New Deities: art and the cult of celebrity
Date: 19-Oct-2007 – 01-Feb-2009
Location: DEVONPORT REGIONAL GALLERY (ORIGINAL VENUE) AND VARIOUS TOURING LOCATIONS
The eight artists in the exhibition have examined different aspects of celebrity, and probed various characteristics of these phenomena including the role celebrity’s play in society today, self-promotion and media promotion, and aspirations for fame and celebrity status.
In the essay, Fifteen Minutes, David Malouf compares old-fashioned fame, built upon reputation and established over time, with contemporary fame gained in an instant. Malouf calls this version of fame, celebrity. Celebrities are the new deities –‘sacred monsters’ or demi-gods of a modern society where celebrity worship is the new religion. Malouf believes that celebrities are mythologised; they become idols that play out a ‘tragi-pathetic public show’ for a world hungry for meaning.
This obsession with fame is represented in New Deities: art and the cult of celebrity as eight contemporary artists explore notions of the celebrity with particular reference to the mass media and the internet. The exhibition touches on a range of issues related to the allure and zealous devotion to celebrities. While organised religion may appear to be in decline, celebrity worship continues to gain momentum. Pop culture and the mass media, at times seemingly a single entity, appears to have a life of its own, growing and forming in response to the images that feed the machine. Even the banal act of a celebrity drinking coffee or buying groceries is considered news worthy. It seems that society has an insatiable appetite for these images, which are the stock in trade of a growing industry eager to feed the consumer.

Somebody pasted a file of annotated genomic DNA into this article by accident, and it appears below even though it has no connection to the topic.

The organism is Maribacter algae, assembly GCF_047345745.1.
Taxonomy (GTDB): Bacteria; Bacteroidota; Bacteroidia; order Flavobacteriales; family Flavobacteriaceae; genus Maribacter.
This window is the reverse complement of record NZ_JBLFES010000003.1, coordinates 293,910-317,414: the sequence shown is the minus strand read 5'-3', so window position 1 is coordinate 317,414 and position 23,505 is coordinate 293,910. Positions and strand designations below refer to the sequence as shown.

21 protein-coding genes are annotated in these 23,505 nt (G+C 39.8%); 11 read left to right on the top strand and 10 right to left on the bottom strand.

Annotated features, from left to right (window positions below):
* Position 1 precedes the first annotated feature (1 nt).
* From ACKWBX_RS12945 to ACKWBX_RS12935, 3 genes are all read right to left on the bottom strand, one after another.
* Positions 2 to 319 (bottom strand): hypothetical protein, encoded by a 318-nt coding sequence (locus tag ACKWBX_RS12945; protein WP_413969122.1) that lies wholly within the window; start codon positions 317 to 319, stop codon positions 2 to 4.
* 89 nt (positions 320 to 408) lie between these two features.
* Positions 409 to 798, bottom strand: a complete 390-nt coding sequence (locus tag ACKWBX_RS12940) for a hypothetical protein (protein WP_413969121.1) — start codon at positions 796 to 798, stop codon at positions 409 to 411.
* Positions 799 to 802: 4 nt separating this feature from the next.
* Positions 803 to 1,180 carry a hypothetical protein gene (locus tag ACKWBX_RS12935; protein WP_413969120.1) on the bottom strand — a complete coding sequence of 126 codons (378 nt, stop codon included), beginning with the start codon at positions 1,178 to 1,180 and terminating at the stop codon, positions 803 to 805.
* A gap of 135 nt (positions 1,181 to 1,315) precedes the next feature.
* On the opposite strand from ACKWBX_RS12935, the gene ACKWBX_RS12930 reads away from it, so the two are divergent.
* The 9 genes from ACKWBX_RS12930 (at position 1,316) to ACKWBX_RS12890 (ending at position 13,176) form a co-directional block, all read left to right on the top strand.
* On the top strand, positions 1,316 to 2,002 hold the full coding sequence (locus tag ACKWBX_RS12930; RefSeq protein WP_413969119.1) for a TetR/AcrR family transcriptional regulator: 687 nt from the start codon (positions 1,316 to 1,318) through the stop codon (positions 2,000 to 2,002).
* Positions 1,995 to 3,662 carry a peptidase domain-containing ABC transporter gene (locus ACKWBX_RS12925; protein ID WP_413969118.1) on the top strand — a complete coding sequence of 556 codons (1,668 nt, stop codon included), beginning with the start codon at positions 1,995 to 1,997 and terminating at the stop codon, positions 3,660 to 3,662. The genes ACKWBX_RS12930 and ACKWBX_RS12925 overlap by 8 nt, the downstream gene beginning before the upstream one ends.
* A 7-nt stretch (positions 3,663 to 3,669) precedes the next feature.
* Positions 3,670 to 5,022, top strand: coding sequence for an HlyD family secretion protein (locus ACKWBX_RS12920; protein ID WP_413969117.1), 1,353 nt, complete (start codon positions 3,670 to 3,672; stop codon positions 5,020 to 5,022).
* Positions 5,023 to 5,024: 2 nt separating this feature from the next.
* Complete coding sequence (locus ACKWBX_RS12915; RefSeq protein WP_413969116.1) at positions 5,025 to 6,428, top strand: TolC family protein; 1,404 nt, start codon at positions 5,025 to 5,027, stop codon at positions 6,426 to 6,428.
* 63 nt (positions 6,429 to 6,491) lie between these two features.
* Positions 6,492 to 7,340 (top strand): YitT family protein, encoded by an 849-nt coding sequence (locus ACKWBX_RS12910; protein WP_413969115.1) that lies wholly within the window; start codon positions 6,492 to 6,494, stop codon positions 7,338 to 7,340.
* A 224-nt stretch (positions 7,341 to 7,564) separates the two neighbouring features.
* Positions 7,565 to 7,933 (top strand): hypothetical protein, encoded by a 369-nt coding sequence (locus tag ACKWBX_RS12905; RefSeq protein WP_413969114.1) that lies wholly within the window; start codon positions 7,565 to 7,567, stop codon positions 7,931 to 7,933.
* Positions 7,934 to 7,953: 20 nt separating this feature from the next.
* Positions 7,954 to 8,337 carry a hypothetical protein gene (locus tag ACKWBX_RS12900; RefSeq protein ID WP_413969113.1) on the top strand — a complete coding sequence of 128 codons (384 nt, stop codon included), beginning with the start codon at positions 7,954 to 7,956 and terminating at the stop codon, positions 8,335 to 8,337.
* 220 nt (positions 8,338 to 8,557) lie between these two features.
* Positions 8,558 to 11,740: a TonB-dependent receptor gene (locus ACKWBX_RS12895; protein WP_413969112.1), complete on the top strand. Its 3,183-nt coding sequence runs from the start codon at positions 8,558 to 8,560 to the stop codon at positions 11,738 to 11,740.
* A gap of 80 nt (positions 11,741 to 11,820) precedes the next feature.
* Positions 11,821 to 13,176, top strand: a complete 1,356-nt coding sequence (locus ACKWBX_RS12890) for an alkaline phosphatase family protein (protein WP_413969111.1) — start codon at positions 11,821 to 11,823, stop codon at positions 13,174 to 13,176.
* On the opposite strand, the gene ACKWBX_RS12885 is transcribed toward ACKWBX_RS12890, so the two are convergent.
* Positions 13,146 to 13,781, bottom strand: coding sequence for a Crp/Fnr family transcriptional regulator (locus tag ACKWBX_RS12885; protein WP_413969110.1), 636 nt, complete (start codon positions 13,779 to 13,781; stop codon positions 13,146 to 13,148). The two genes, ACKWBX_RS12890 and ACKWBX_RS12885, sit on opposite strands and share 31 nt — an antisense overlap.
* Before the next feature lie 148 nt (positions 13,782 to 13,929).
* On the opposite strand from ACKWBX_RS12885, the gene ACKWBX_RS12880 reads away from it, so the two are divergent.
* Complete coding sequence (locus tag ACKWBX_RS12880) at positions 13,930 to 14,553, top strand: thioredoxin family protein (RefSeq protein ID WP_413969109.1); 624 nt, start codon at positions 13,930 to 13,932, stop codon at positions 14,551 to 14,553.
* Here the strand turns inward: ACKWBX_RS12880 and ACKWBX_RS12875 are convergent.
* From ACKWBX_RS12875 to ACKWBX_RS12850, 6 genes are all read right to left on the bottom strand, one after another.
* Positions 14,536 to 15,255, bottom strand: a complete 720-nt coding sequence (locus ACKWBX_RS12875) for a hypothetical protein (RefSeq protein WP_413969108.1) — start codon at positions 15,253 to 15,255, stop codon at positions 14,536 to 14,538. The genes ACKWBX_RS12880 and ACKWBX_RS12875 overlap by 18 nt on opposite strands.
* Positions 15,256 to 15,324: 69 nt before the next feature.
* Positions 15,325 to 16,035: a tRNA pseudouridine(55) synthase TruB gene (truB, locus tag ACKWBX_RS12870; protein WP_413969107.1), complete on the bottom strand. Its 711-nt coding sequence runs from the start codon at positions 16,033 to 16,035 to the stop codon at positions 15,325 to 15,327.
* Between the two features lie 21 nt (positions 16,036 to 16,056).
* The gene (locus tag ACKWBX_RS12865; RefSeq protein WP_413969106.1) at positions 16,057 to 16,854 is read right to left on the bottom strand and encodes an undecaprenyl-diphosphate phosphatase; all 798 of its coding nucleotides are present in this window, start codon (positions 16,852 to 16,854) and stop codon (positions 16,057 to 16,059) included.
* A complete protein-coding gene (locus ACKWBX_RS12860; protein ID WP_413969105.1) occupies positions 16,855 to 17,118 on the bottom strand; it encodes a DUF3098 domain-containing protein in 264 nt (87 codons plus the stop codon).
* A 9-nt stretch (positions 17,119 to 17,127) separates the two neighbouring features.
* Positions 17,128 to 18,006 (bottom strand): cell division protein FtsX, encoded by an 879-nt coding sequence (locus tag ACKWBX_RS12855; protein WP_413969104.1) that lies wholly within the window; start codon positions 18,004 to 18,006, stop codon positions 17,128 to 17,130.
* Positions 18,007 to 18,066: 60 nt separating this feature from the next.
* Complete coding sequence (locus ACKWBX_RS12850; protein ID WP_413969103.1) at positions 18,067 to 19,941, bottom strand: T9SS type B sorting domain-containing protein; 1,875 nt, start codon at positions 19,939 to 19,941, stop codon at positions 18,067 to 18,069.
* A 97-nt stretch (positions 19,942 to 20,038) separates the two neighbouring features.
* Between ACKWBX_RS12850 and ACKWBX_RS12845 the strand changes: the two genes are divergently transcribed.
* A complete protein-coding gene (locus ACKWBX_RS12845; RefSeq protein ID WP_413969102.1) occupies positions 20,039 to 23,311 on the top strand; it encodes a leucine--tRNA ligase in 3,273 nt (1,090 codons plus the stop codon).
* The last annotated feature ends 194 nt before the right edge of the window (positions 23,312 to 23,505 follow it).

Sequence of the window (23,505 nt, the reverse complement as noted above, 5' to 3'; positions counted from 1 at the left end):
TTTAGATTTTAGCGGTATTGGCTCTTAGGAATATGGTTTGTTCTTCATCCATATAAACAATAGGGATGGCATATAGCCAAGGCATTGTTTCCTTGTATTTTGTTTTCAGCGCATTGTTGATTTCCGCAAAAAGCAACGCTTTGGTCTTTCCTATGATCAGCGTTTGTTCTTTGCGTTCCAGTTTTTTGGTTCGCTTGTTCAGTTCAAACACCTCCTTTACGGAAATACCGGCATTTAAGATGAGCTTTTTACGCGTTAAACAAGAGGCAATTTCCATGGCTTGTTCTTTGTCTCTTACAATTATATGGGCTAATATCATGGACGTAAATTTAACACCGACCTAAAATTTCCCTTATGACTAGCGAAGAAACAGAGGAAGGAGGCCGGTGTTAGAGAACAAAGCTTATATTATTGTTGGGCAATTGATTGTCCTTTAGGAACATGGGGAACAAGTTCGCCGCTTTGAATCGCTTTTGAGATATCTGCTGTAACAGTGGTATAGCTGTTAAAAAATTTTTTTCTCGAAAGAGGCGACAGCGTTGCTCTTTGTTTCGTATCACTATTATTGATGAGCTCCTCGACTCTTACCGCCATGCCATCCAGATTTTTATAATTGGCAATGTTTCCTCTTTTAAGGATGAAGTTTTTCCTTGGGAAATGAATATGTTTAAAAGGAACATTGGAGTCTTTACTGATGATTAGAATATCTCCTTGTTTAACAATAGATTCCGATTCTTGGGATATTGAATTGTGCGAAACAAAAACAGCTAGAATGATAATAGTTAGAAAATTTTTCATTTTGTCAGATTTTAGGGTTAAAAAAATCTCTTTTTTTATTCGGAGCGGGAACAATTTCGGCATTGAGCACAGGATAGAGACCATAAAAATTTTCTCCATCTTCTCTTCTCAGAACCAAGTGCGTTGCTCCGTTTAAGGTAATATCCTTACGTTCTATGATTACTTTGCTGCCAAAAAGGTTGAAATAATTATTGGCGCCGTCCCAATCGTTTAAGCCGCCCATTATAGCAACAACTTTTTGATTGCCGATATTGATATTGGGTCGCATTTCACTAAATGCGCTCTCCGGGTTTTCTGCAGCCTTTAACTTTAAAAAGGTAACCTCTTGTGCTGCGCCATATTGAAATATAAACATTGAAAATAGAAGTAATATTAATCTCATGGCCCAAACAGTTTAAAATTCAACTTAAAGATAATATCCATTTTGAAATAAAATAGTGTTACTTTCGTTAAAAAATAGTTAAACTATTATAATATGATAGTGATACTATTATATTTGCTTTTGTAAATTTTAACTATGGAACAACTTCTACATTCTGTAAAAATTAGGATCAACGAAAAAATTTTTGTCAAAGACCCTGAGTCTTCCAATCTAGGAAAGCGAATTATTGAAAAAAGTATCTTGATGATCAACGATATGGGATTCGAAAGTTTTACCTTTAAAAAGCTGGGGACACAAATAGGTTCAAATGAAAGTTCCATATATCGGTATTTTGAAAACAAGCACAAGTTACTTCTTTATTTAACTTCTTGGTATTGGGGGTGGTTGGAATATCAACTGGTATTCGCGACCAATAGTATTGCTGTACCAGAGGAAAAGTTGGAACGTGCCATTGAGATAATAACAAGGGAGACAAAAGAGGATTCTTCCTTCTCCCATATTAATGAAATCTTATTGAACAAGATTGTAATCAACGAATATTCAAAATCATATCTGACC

Curator, May 2007